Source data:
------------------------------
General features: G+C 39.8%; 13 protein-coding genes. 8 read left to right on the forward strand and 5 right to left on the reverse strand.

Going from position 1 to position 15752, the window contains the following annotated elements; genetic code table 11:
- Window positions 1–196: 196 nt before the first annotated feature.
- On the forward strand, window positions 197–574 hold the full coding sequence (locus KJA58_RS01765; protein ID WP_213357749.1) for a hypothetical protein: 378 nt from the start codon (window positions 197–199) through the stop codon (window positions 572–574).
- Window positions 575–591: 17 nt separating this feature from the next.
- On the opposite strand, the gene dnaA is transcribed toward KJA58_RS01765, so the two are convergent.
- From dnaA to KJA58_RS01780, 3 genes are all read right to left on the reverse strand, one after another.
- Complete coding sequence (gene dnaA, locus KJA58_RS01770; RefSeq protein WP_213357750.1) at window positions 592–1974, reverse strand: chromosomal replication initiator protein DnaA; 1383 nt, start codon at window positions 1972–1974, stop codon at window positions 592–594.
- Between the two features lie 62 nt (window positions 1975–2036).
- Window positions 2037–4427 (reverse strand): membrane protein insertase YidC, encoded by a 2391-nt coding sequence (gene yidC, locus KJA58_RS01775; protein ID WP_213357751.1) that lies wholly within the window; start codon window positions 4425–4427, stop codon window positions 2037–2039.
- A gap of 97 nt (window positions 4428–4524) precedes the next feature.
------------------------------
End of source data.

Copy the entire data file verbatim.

General features: G+C 39.8%; 13 protein-coding genes. 8 read left to right on the forward strand and 5 right to left on the reverse strand.

Going from position 1 to position 15752, the window contains the following annotated elements; genetic code table 11:
- Window positions 1–196: 196 nt before the first annotated feature.
- On the forward strand, window positions 197–574 hold the full coding sequence (locus KJA58_RS01765; protein ID WP_213357749.1) for a hypothetical protein: 378 nt from the start codon (window positions 197–199) through the stop codon (window positions 572–574).
- Window positions 575–591: 17 nt separating this feature from the next.
- On the opposite strand, the gene dnaA is transcribed toward KJA58_RS01765, so the two are convergent.
- From dnaA to KJA58_RS01780, 3 genes are all read right to left on the reverse strand, one after another.
- Complete coding sequence (gene dnaA, locus KJA58_RS01770; RefSeq protein WP_213357750.1) at window positions 592–1974, reverse strand: chromosomal replication initiator protein DnaA; 1383 nt, start codon at window positions 1972–1974, stop codon at window positions 592–594.
- Between the two features lie 62 nt (window positions 1975–2036).
- Window positions 2037–4427 (reverse strand): membrane protein insertase YidC, encoded by a 2391-nt coding sequence (gene yidC, locus KJA58_RS01775; protein ID WP_213357751.1) that lies wholly within the window; start codon window positions 4425–4427, stop codon window positions 2037–2039.
- A gap of 97 nt (window positions 4428–4524) precedes the next feature.